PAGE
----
Diabetes Mellitus is a metabolic disorder affecting millions of people across the globe. We as doctors and medical students should know these patients from A-Z. The following is a quick review of points to remember when approached by someone with diabetes in your clinic.
History: Take a normal history as with any other patient, but keep these points in mind...
Hypoglycemia- tremors, fatigue, palpitations, sesting, coma
Neuropathy- calf muscle pain, burning muscles, "losing shoes"
Nephropathy- decreased urine output, frothy urine, periorbital swelling, recurrent UTI
Cardiovascular- pain, dyspnea, loss of breath
Retinopathy- blurry vision, halos, spots
Autonomic- orthostatic hypotension, GIT disturbances, recurrent infections
Dermopathy- poor wound healing
Investigations: (for the known diabetic)
Fasting blood sugar- <110>125 is established diabetes
Lipid profile- ALT and SGPT every 6 months
Urine DR in special regards for microalbuminuria (<200>200 is irreversible).
Serum creatinine and Urea
Examinations: Perform foot, abdominal, CVS, respiratory, 3rd 4th 6th 7th cranial nerves, and check of dehydration.
Particularly in Foot examination:
Inspection- look for discoloration, ulcers, callus', skin changes, loss of shin hair, cuts, and bruises. Pay special attention to the intertarsal spaces.
Palpation- pedal edema, vibration (this is usually the first sense to be compromised in 'diabetic foot'- diabetic neuropathy), proprioception, temperature, touch, reflexes, pulses.
Diet: The following diet pertains particularly to those patients from the Indian subcontinent. Please refer to a diabetic book for patients of other ancestry.
Contraindications- bakery sweets, white bread, white a'ata (use chokaar instead), rust, cold drinks (sodas), sharbaats, gosht, biryani, mattar plow, biscuits, jam, jelly, honey, red meat.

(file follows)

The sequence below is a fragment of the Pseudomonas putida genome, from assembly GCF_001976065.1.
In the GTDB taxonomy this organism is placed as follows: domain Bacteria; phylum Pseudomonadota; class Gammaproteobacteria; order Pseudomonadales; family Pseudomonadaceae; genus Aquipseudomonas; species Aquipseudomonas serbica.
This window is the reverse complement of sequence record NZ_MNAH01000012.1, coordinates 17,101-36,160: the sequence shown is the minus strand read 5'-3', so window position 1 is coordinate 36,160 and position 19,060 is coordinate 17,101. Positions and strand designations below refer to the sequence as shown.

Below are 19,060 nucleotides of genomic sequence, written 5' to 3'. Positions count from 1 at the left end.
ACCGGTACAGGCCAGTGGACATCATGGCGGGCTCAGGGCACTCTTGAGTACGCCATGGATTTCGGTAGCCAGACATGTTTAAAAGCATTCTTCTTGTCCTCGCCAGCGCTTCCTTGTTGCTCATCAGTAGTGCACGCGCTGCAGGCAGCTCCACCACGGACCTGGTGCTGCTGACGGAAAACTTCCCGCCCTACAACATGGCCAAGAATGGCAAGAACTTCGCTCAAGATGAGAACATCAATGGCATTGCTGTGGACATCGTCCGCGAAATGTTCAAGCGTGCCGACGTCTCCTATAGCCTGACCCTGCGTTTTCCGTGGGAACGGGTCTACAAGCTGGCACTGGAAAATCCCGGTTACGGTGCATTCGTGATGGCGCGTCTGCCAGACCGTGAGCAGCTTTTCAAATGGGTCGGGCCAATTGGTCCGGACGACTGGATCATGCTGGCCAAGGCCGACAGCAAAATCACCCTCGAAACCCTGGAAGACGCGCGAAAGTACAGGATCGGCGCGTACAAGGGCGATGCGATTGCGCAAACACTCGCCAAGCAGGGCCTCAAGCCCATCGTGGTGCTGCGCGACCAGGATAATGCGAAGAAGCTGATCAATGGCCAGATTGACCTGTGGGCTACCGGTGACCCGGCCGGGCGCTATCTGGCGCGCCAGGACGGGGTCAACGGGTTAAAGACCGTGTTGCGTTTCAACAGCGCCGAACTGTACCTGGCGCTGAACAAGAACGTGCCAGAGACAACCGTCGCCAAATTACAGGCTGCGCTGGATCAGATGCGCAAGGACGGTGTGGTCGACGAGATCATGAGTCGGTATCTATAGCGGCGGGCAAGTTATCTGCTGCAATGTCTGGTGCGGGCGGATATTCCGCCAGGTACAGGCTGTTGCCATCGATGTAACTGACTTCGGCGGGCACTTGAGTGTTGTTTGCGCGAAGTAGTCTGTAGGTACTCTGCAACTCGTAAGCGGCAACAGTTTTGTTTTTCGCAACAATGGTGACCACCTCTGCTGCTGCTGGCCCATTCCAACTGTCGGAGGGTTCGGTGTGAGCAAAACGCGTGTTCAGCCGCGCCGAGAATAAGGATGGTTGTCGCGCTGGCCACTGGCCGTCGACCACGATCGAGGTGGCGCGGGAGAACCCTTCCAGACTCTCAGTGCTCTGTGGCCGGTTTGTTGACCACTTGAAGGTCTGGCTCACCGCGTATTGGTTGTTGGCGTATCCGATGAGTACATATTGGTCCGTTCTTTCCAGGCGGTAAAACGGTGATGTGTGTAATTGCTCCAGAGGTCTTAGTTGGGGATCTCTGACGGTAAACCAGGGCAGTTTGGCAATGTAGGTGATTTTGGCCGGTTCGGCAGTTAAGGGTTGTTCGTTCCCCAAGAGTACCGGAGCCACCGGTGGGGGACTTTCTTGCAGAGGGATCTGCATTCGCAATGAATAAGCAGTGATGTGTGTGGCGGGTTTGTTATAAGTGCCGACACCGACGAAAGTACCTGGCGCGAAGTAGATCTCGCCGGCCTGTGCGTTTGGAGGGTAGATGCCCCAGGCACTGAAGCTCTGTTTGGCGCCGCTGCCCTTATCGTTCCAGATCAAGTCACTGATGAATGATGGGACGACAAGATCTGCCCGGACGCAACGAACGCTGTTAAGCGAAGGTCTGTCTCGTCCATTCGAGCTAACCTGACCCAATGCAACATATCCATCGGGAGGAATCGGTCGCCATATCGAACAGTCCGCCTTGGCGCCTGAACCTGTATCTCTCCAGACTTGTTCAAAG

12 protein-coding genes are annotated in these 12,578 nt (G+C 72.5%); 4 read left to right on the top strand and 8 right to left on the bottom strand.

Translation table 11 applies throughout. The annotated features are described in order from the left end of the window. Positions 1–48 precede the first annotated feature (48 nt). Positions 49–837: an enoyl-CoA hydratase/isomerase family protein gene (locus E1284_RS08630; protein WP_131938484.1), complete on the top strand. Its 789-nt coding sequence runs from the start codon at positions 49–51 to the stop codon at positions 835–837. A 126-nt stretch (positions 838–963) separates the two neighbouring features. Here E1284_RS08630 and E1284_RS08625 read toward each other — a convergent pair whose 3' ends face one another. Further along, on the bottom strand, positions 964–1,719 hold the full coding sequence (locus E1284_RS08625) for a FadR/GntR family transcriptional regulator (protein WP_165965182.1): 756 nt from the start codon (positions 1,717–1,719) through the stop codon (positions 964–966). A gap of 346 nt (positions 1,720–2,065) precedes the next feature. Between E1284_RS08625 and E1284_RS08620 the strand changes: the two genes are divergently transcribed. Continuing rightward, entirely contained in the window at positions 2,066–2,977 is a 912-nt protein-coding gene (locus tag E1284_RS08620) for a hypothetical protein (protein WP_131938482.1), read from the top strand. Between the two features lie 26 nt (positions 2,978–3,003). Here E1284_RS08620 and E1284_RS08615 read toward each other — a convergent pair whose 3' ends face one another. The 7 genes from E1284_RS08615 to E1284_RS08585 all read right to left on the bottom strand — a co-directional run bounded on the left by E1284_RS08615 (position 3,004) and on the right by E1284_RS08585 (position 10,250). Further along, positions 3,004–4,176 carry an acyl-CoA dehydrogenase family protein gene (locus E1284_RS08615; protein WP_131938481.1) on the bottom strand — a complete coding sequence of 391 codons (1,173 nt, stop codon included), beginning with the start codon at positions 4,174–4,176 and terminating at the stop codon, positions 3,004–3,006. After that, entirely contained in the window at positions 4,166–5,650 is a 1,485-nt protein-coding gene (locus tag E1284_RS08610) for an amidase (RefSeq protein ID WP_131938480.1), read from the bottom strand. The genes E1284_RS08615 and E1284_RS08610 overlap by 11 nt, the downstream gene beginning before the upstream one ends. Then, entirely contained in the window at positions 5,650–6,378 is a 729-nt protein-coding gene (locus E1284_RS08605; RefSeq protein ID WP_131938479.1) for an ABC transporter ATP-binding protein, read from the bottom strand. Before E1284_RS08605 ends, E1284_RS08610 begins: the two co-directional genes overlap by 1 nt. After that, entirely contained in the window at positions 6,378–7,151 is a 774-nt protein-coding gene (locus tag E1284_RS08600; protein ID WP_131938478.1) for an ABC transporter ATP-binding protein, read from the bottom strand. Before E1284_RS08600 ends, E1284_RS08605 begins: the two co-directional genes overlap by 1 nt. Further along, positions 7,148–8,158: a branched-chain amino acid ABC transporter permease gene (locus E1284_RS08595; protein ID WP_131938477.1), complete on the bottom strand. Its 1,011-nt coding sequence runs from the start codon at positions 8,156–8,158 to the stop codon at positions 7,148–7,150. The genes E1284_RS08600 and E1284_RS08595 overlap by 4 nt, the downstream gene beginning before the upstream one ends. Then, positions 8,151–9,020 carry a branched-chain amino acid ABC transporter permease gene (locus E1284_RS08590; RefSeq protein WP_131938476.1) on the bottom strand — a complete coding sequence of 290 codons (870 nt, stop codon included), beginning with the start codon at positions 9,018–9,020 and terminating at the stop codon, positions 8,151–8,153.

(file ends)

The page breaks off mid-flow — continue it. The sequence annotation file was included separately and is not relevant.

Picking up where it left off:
Foods that help- chaana with chai, boiled eggs, akhroat, dhalia, omega 6 fatty acids (fish and walnut).
Keep in mind- eating 1/2 cup rice is okay but only once a day, oil should be decreased in all foods, dhai with no sugar or malai, only 1 fruit is allowed per day.
Management of diabetes varies from patient to patient. Please refer to medicine books for details.
Diarrhea and vomiting can cause uremia leading to hiccups.
Acute renal failure
Diabetic ketoacidosis- Patient is usually young with Type I DM.
Hyperosmotic nonketotic diabetic coma causes high bloog glucose levels and dehydration
Plasma osmolarity can be calculated by the following equation: (normal is 275-290 mmol)
Plasma osmolarity = (sodium x 2) + (BUN / 2.8) + (blood glucose / 18)
Managed initially by I/V insulin and isotonic saline. Followed by dextrose with insulin to allow for intracellular free water absorption.
Check blood pressure for orthostatic hypotension.
Further investigations: CBC, blood culture, urine culture, head to toe examination for signs of infection.
Note: The following was just a quick review of what to expect when dealing with a patient with known diabetes mellitus. Please refer to a textbook for further details.